Read the rest of this post at The Broad Side

Image via JohnHain at Pixabay

Tips For Adulthood: Five Reasons I Love To Blog

Every Wednesday I offer tips for adulthood.

As some of you know, last Friday was the first anniversary of RealDelia. And while I fully intended to break out the champagne…the confetti…the whole nine yards, somehow I didn’t quite pull it off. (I had hoped that my wife would throw me a party, but she was too busy that day).

So I thought that I would mark the occasion today instead, by telling you five reasons why I love to blog, and why you might like it too:

1. It helps you to find your voice. I have been writing for a long time now in my adult life. I started as a research assistant when I first got out of college. Then there was that long, hazy academic morass when I was a graduate student and then a professor. Over the past three years, it’s been a blend of personal essays, reported features and occasional fiction writing. But it was only once I started this blog that I felt that I finally found my voice as a writer, and realized that – with all my career shifts – that was what I’d been looking for all along.

2. It makes you more mindful as a person. Mindfulness is one of those new-agey terms that I deliberately avoided for awhile. But in fact, one of the great virtues of blogging – at least if you are blogging about your own life and trying to extract lessons from it – is that it makes you more aware of how you lead your life, in ways both large and small. In my own case, one of the major innovations in my personal life was my decision to stop working on Saturdays. And while I can’t attribute that decision entirely to blogging, I think that being in the habit of examining my life on a daily basis (on the blog) gave me the tools to step back and change my life.

3. You make new friends. There’s my e-BFF Sharon, of course – of Neverbloomers fame – whom I first got to know through this blog because of our shared interest in adulthood. Now we’re on Facebook, we Skype one another and I think a professional collaboration may come down the pike. But there are a whole host of people I can think of right off the top of my hat – Colleen, Mike, Kristen, Katy, LPC – to name a few, whom I never would have “met” except through blogging (OK, I did in fact meet Katy once but blogging is our bond.) And I’m so enriched because of those connections.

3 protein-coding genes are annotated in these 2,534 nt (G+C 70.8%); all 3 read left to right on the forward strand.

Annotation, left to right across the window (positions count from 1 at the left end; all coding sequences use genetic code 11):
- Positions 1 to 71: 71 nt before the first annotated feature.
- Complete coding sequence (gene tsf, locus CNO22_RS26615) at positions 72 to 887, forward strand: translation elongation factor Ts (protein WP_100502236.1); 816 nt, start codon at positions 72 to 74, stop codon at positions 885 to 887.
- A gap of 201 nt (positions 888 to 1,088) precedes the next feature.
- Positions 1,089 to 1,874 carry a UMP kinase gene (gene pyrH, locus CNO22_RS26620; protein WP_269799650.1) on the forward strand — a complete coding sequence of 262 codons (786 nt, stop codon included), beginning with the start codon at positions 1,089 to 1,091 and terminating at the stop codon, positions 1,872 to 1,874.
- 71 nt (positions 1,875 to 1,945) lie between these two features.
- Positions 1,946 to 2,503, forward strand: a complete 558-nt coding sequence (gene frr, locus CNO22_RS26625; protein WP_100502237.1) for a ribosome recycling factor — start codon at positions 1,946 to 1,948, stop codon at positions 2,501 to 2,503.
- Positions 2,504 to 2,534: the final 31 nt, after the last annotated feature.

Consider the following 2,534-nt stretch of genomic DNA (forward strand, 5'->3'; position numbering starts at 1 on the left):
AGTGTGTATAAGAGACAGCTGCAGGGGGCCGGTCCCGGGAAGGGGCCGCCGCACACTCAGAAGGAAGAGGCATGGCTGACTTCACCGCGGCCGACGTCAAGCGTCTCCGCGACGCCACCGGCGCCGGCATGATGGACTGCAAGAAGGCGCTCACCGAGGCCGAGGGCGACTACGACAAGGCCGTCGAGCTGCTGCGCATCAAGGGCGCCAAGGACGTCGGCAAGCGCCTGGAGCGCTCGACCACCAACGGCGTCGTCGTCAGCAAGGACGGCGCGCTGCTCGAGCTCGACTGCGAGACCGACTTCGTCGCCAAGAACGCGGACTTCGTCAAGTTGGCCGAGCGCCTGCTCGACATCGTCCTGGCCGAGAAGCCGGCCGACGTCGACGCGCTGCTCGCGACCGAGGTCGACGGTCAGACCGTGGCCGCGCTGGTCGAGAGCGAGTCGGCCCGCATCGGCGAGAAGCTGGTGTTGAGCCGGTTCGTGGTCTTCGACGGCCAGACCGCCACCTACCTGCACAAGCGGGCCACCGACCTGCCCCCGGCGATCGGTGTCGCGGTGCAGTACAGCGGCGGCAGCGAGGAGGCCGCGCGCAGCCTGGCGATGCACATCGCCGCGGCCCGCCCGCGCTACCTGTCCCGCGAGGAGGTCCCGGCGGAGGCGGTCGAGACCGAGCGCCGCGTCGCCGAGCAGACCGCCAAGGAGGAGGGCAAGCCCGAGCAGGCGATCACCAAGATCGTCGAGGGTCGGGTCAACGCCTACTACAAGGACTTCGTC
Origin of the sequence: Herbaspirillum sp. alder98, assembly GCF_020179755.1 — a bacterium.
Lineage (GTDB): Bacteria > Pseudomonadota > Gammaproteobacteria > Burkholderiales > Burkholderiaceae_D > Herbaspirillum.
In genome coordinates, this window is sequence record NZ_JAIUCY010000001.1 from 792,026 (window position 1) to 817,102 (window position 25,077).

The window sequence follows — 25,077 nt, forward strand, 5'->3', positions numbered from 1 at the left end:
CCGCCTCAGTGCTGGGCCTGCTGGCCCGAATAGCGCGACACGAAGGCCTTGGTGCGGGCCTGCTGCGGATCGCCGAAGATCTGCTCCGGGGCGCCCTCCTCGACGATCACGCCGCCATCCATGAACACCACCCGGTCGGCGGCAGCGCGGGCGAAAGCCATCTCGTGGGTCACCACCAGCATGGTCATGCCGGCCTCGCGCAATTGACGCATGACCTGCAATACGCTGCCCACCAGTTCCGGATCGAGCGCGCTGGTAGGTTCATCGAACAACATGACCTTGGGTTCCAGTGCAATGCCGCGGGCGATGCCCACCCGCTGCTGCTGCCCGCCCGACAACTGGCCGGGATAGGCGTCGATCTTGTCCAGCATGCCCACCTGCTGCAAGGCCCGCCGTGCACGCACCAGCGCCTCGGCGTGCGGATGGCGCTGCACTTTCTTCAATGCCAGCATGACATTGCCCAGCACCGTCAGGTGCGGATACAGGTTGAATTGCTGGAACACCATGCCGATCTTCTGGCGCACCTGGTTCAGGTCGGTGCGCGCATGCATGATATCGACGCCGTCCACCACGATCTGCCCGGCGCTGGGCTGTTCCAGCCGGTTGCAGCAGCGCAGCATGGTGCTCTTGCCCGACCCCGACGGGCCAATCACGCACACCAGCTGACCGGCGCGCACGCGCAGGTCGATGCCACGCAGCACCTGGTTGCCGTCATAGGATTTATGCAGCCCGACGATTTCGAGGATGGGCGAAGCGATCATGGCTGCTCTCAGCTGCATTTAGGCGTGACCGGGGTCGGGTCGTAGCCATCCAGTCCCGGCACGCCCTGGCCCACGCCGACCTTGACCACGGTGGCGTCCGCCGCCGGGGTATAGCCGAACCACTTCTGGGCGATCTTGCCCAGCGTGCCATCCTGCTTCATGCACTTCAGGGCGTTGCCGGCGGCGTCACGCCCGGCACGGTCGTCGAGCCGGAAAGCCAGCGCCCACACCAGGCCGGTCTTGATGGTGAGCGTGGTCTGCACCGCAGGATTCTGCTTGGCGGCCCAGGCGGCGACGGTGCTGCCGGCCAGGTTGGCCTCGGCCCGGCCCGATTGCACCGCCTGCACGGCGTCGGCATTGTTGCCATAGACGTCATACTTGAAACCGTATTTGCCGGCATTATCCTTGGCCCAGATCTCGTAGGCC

4. You become more disciplined. Yeah, yeah. It’s trite, I know. But it’s true what they say. When you start writing on a regular basis, it makes you a better writer. Partly because practice makes perfect. But also because you’re able to just sit down and pound it out when you really need to. Which – in my case – has come in really handy over the past nine months that I’ve also been writing for PoliticsDaily.com.

5. You learn a ton. When I started doing this, I thought it would be fun to share my small musings about the world with other like-minded folk. And it has been loads of fun. But it turns out that the best part about blogging is what you learn from other people, either because of a comment they leave on your post, or because you subscribe to their blog, or because you encounter them haphazardly while doing some research on – say – adulthood – and then you end up staying to see what else they’ve got up their sleeve.

In that vein – and to steal a page from Nicola (another great blogger I’ve gotten to e-know), I’d love it if, in the comments section, you’d leave a link to a blog that you really like and which you think I (and readers of RealDelia) should check out. Feel free to leave your own blog’s name. I’d love to come visit.

And most of all, thank you!

Image: Blogging Research Wordle by KristinaB via Flickr under a Creative Commons License.